This is taken from a talk I gave at the Art League of Long Island.
Nothing lasts, nothing is finished and nothing is perfect
My piece 80 Winthrop Street. embodies this wabi sabi saying. It is an artwork made from a found valise containing several items, including a postcard, a pinecone, a gourd and clay vessels.
Nothing lasts –Someday everything around us will decompose, some sooner, the pinecone and the gourd and some later the bamboo stick and the valise itself. I found that valise on the street several years ago and it became the container for my first assemblage.
Nothing is finished – Nothing we see is complete. Things are constantly changing even if we can’t see it. I am always making changes to my pieces. I keep on adding whenever I come across something that I think would be work in an assemblage. I recently added a baggage ticket from Idlewild airport to 80 Winthrop Street. I enjoy making assemblages because I am always finding new things to add.
Nothing is perfect- No one we know, no objects we own, no situations we find ourselves in are faultless. I don’t strive to have perfect items in my assemblages. I don’t have a set plan when I put them together. But I do spend a lot of time arranging rearranging so that the objects are in a conversation with each other. Maybe we are the last generation to have our experiences tied to physical objects –future generations histories will be online. I still feel the need to tell my story through a few resonant objects.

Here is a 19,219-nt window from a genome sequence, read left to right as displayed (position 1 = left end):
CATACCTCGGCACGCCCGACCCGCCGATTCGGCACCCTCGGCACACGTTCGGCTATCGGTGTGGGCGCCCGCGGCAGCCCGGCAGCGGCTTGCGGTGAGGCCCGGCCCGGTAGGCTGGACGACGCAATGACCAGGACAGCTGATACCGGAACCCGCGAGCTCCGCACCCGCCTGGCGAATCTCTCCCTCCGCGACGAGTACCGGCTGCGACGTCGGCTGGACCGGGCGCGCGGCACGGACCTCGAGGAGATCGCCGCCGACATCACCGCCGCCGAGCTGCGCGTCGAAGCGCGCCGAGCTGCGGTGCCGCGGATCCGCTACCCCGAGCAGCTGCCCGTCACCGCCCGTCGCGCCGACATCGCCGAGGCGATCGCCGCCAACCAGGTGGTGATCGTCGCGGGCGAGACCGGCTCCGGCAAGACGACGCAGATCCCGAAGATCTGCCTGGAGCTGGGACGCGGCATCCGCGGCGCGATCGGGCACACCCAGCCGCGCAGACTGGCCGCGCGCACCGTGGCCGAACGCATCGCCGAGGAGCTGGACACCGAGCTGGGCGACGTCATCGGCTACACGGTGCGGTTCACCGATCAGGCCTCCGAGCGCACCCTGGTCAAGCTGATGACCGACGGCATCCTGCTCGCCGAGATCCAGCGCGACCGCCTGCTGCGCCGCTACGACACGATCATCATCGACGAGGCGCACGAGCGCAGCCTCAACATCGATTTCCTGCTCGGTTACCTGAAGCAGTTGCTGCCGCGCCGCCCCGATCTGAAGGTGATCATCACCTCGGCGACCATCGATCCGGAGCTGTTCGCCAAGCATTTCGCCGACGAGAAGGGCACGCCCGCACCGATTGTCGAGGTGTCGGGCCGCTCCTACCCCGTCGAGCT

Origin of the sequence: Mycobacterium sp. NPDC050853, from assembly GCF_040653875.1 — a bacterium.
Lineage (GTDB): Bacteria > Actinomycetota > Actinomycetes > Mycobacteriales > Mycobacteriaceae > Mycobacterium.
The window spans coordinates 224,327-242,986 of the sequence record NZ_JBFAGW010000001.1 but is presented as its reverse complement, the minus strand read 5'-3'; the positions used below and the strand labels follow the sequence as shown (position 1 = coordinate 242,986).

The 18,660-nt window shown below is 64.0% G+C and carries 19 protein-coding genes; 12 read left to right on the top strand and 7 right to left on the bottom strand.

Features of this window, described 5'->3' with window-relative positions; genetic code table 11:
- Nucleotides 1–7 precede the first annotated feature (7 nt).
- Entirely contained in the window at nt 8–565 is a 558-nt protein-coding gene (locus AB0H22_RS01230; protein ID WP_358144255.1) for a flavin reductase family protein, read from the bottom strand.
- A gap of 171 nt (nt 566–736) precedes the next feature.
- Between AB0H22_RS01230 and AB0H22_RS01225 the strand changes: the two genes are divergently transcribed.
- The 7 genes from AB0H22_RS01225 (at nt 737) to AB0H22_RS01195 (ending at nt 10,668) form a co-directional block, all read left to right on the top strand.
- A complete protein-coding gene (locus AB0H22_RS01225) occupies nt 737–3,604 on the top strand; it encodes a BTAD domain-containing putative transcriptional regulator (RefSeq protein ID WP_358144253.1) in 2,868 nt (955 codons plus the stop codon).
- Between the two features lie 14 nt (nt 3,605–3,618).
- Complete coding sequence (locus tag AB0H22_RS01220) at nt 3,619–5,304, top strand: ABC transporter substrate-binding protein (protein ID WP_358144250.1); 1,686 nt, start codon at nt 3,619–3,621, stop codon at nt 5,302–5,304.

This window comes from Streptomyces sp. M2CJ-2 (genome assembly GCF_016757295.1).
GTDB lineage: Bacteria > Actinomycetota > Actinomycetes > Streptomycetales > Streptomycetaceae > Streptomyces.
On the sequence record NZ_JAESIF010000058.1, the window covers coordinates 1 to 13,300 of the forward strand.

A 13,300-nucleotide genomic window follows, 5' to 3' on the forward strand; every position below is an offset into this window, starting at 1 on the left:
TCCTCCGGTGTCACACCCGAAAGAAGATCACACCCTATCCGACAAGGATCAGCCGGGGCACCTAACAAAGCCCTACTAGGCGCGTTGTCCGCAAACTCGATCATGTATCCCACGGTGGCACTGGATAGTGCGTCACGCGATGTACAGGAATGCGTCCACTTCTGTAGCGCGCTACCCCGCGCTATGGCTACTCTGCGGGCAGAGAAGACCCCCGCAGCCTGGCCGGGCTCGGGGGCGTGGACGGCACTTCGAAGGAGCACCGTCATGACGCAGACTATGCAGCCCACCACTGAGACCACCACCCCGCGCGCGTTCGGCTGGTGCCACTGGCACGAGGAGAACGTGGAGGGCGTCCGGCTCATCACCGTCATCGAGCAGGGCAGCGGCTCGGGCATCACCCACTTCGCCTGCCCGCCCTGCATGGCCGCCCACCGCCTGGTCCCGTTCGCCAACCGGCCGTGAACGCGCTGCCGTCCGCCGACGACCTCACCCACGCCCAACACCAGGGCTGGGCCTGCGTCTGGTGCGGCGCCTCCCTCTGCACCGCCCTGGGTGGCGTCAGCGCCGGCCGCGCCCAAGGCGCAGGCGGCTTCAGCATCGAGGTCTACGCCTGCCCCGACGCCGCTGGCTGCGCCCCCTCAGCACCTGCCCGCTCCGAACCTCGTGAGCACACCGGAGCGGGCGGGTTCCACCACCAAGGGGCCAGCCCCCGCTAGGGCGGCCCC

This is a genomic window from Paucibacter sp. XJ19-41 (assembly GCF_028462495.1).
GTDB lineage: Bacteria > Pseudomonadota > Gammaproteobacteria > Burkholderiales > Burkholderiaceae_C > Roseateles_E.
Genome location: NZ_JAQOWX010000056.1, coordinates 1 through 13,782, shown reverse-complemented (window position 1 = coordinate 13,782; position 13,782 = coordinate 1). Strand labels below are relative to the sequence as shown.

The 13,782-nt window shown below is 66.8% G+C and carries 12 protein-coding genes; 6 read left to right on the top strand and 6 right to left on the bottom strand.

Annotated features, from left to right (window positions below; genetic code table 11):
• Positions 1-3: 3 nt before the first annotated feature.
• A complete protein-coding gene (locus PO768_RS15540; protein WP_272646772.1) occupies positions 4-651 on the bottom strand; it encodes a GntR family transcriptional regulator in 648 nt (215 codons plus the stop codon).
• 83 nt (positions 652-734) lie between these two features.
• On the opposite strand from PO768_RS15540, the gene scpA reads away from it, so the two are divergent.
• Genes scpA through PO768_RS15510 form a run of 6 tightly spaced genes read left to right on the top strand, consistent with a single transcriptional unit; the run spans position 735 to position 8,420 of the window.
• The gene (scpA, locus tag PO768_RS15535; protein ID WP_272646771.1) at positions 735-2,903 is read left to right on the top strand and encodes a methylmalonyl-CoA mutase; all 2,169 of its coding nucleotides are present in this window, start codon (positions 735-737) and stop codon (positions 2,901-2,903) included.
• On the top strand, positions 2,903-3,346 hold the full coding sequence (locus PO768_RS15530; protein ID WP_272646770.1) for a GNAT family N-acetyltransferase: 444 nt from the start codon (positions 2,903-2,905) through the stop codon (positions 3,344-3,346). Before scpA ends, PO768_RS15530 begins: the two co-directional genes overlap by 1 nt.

This is my story of 80 Winthrop Street.
It is the story of my grandmothers’ journeys. One grandmother was born in Poland and made a trip across the Atlantic in 1920 to live in America; probably she was carrying a valise like the one in my piece. My other grandmother was born in the United States and made the much shorter trip every weekend from her apartment on 80 Winthrop Street in Brooklyn to visit my family on Long Island. I remember her carrying a valise like the one above. If you take a look at the collage on the inside back of the valise you will see photos of both my grandmothers.
80 Winthrop Street is also the story of my own pathway through life. There are images of my family, trips I have taken and bridges I have crossed. It also shows my life’s voyage through clay. I started working in clay when I was in college and have continued ever since. Sometimes I work on the wheel creating functional pottery; other times I make tile wall reliefs. Now I find myself making assemblages and wall sculptures that might have many elements but always include something I have made from clay. Clay never gets old to me. It is an ancient art form that can look very modern. I decided to include a clay vessel in 80 Winthrop Street that is modeled on the kind of vessel that women in ancient times would take to the well and fill with water. I want my piece to have the feel of reaching across time.
80 Winthrop Street with recent changes at the Echoes exhibition at the Art League of Long Island.